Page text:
The Geo Prizm is more than just an attractive little sedan at a decent price.It's actually a pretty good deal. What you get with the Prizm, which you buy at the local Chevy dealer, is a car with a strong reputation for reliability, durability and longevity. That's simply because the Prizm is a mechanical clone of the highly regarded Toyota Corolla, built side by side by General Motors and Toyota at their joint-venture plant in Fremont, Calif. It's even slightly cheaper than the Corolla, with a well-equipped model available in the $15,000 range. Even our fully loaded version didn't reach $18,000. In our scary world of sticker-shock victims saving up for their next car payments, the Prizm at least gives you something of value. It consistently rates excellent grades in reliability surveys and, like its Toyota twin, should provide plenty of years of hassle-free transportation. The Prizm doesn't rate as high on the excitement scale, with fairly generic jelly-bean styling and a competent-but-not-real-thrilling driving attitude. The Prizm has decent outside dimensions for a small family conveyance and manages a roomy interior for four - five in a pinch - with a voluminous trunk. The interior in the upscale LSi is very fine, well-finished and properly designed, with supportive seats covered in a high-quality fabric. This car was loaded up with options including power windows, locks, mirrors, steering, etc. The dashboard is handsome for this class of vehicle, with a complete set of no-nonsense gauges, including an optional tachometer and simple, straightforward controls. And, of utmost importance, the upgraded stereo can rattle your fillings. Two engines are available for the Prizm, a base 1.6-liter four that delivers 105 horsepower and a 1.8-liter upgrade that also delivers 105 horsepower. Once you're done scratching your head, I'll explain. Ready? It's the torque, stupid. The difference in muscle quotient may not seem that big a deal either - 100 pound-feet vs. 117 - until you see that the 1.8 engine hits its stride at a very low 2,800 rpm, compared with 4,800 rpm, making the 1.8 feel stronger and easier to drive at the low engine speeds used in everyday driving. Our test car was equipped with the 1.8, and although it didn't act a drag racer, neither did it feel like a slug. Equipped with the five-speed stick shift, this engine shines in urban settings and provides smooth, quiet cruising at highway speeds. This would also be an appropriate choice with automatic transmission, which would benefit from the extra low-speed torque. Actually, the whole car is exceptionally quiet at highway speeds, thanks to some extra sound insulation and good chassis engineering. This is a great little car for a long trip, providing low-stress driving comparable with bigger, more expensive vehicles. Cornering is stable, accompanied by moderate body sway, and the steering is fairly quick, though numb to t he touch. Very driveableall around, but lacking the edge of a sports sedan. Anti-lock brakes are a $600 option, which seems shoddy especially since General Motors has been a pioneer in putting anti-lock systems as standard equipment on inexpensive cars, such as the Chevrolet Cavalier. One advantage the Corolla has over the Prizm is its availability as a station wagon, which is a significant space advantage in this size and price range. The Ford Escort and Saturn have wagon versions, both nice cars. Actually, this small-car segment is where I've seen the most improvement over the past couple years. It's nice to know that the automakers have deemed it favorable to endow this range of cars with the same care and attention to detail they give their more profitable up-market vehicles. 1997 Geo Prizm Vehicle type: Five-passenger, four-door sedan, front-wheel-drive. Base price: $13,145. Price as tested: $17,397. Engine: 1.8-liter inline four,105 horsepower at 5,200 rpm, 117 pound-feet of torque at 2,800 rpm. Transmission: Five-speed stick shift. Curb weight: 2,370 pounds. Length: 173 inches. Wheelbase: 97.1 inches. Safety features: Dual air bags, anti-lock brakes. EPA fuel economy: 29 mpg city, 34 mpg highway.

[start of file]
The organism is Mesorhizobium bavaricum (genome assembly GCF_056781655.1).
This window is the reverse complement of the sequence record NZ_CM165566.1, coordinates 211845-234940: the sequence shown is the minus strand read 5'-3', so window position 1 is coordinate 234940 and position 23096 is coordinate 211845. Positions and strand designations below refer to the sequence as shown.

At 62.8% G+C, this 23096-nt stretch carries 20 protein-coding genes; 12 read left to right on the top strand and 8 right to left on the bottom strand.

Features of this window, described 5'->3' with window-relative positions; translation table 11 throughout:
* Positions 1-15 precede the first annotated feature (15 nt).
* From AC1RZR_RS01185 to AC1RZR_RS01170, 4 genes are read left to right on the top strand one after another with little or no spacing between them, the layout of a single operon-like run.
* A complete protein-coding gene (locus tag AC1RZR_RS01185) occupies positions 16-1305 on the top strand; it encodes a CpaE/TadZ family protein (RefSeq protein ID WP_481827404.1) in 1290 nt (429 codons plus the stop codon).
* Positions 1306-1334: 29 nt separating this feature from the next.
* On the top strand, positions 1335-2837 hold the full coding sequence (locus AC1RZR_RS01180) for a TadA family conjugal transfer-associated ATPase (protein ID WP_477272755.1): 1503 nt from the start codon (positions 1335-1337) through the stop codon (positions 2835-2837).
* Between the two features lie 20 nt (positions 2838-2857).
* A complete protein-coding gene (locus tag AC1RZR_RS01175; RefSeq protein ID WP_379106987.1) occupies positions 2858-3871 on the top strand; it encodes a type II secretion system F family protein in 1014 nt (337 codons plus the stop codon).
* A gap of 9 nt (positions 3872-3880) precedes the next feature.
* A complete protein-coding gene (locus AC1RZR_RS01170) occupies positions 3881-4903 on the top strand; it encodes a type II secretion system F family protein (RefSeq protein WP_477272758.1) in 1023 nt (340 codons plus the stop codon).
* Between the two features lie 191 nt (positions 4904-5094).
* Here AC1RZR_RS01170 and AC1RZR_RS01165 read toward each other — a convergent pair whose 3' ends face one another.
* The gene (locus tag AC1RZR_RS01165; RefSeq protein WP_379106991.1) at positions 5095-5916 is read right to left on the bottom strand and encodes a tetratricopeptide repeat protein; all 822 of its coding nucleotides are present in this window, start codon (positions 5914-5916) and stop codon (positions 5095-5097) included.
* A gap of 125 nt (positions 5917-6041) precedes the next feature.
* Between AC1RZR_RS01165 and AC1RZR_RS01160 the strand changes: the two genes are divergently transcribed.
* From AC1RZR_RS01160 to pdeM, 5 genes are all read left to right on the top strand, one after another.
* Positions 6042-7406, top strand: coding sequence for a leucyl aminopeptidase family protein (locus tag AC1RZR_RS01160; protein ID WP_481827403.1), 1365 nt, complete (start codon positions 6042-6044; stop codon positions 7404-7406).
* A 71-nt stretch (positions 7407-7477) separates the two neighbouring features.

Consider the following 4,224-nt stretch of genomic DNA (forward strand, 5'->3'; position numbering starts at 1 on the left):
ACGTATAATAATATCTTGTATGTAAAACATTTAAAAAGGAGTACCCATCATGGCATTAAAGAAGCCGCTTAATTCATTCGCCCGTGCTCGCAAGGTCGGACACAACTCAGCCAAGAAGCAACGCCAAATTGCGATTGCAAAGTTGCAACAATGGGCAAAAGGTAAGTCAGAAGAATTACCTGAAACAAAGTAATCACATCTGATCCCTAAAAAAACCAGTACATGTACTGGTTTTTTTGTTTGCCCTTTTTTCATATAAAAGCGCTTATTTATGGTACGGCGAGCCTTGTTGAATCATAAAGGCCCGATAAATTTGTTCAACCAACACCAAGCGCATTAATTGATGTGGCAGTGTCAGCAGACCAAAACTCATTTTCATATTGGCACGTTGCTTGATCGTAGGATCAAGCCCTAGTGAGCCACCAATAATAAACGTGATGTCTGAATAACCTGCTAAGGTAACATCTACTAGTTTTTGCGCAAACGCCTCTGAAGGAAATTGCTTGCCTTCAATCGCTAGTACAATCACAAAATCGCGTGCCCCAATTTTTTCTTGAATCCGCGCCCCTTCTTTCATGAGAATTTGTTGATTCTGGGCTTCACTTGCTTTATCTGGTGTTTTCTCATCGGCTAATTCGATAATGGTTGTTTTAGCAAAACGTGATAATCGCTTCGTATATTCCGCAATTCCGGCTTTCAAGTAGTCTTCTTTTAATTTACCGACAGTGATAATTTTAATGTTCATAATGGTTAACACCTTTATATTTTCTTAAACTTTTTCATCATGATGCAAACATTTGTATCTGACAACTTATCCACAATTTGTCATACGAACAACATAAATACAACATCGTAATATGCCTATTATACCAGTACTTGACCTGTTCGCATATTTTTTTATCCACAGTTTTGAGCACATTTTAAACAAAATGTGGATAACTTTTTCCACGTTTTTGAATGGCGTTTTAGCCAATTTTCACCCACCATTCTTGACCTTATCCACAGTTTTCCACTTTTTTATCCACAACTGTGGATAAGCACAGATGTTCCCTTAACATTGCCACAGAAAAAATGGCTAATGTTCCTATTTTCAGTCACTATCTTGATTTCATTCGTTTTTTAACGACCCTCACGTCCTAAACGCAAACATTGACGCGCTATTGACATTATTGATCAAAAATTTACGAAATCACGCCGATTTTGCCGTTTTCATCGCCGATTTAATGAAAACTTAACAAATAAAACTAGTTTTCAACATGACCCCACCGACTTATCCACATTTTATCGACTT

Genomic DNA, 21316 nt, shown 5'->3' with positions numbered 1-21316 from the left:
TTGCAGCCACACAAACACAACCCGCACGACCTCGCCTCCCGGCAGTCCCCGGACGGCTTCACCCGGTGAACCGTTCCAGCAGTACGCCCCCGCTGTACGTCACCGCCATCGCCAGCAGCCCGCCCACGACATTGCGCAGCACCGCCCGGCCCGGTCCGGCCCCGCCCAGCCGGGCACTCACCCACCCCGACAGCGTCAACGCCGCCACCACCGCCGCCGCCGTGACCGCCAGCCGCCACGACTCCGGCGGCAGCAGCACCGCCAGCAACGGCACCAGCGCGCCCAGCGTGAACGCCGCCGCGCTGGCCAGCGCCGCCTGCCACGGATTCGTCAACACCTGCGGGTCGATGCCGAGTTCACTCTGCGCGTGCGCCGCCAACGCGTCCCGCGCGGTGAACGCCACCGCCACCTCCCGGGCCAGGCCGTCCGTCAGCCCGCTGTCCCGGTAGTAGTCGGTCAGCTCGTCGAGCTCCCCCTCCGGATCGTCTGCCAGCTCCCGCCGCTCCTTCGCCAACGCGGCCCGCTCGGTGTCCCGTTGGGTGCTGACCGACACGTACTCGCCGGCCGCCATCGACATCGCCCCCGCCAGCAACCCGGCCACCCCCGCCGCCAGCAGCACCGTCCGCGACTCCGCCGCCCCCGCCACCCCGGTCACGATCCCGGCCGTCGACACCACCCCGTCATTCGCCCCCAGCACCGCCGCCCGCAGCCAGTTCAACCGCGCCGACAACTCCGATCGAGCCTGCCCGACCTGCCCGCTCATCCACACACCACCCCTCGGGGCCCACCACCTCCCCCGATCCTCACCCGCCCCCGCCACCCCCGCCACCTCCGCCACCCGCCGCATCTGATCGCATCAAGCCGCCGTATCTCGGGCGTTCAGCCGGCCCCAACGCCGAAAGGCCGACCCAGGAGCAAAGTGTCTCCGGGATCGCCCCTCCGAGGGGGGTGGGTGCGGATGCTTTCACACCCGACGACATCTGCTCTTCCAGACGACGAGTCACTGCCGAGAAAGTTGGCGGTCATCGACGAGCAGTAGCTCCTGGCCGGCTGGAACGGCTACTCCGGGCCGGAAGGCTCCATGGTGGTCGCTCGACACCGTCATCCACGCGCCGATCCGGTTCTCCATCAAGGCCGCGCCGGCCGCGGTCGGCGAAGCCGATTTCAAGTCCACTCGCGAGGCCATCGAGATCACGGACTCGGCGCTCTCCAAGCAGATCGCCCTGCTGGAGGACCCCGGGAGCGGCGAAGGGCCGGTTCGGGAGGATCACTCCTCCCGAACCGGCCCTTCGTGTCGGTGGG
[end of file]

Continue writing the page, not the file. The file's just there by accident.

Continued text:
|Warren Brown||washingtonpost.com||November 22, 1996|
|Bob Golfen||AZCentral.com||July 13, 1996|
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